This week we are looking at COT3 agreements. COT3 agreements are akin to settlement agreements that settles potential or actual Employment Tribunal claims. Unlike a settlement agreement, a COT3 does not require an employee to obtain legal advice for a binding agreement. The agreements are also finalised and often negotiated via ACAS Early Conciliators.

The question in this case is:

Can a COT3 settle a subsequent tribunal claim against the same Respondent?

Mr Arvunescu, the Claimant, was briefly employed by Quick Release Ltd, the Respondent, for a period of two months in 2014. Upon termination of his employment, the Claimant commenced a claim for race discrimination against the Respondent. This claim was settled via a COT3 agreement in March 2018. The COT3 included the following clause:

The agreement is “accepted in full and final settlement of all or any costs, claims, expenses or rights of action of any kind whatsoever, wheresoever and howsoever arising under common law, statute or otherwise (whether or not within the jurisdiction of the employment tribunal) which the claimant has or may have against the respondent or against any employee, agent or officer of the respondent arising directly or indirectly out of or in connection with the claimant’s employment with the respondent, its termination or otherwise.”

In January 2018, the Claimant had applied for a job with QRG, a German company entirely owned by the Respondent. The Claimant’s application was unsuccessful and he commenced a separate claim for victimisation against the Respondent in May 2018 alleging that he was refused employment with QRG due to him bringing a previous race claim.

At a preliminary hearing the Employment Tribunal held that the victimisation claim fell within the remit of the COT3 wording. The claim was struck out. The Claimant appealed but the Employment Appeal Tribunal upheld the ET’s decision. The Claimant subsequently appealed to the Court of Appeal.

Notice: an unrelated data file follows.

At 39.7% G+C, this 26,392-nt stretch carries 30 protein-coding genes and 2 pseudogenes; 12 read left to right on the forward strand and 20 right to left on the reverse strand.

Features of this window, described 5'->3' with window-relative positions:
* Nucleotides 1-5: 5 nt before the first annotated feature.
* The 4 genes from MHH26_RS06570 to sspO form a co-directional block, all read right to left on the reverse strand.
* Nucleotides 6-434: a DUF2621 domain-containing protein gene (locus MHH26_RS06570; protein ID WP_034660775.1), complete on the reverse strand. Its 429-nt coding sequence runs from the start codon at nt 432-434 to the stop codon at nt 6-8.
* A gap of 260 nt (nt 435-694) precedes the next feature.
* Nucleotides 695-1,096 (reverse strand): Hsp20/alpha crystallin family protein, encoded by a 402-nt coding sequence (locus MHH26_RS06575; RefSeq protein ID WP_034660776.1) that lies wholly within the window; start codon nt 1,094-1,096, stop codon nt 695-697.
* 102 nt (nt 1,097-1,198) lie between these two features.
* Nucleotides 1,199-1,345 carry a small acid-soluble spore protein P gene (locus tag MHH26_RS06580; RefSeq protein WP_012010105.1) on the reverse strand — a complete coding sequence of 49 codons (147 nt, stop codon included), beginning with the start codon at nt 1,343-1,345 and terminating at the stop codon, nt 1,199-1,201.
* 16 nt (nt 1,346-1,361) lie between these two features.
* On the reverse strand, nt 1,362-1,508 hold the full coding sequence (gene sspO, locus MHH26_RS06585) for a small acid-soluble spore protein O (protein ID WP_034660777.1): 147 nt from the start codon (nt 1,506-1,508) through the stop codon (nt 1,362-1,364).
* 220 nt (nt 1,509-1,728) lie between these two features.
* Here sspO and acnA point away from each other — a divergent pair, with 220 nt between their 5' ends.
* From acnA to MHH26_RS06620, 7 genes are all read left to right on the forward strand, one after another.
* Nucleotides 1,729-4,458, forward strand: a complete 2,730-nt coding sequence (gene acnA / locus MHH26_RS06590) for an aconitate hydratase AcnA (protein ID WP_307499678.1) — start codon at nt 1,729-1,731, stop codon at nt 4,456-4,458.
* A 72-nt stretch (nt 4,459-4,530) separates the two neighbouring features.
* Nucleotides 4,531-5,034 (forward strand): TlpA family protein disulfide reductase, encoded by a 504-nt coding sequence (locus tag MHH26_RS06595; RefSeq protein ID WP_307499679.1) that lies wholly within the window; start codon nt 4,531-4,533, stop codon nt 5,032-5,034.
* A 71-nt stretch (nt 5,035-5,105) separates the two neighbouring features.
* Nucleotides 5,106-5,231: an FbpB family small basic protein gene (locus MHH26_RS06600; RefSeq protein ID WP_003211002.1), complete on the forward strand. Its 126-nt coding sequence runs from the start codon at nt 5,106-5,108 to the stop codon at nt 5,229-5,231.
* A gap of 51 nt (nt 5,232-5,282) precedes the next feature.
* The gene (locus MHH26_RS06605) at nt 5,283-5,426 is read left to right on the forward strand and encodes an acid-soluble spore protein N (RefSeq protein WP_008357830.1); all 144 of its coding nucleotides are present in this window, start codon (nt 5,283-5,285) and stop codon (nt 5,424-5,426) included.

The CoA dismissed the appeal. It held that the victimisation claim arose in connection with the Claimant’s employment with the Respondent and was therefore within the remit of the COT3. The ET and EAT were therefore correct to strike out the claim.

The Takeaway Point

Yes, a widely drafted COT3 agreement can prevent future claims. In this case the words “in connection with employment, its termination or otherwise” was held to be grounds to strike out the claim. However, were this not in there the words “or may have against” the employer would also be applicable given the Claimant was aware of the potential victimisation claim when signing the COT3.

Whilst this COT3 drafting saved the Respondent in this case. The claim could have been avoided altogether had they included a restriction in the agreement preventing the Claimant from applying for future employment with the Respondent or any subsidiaries. Such clauses are common practice in settlement agreements and would have saved the cost of defending the claim at both ET and two subsequent appeals!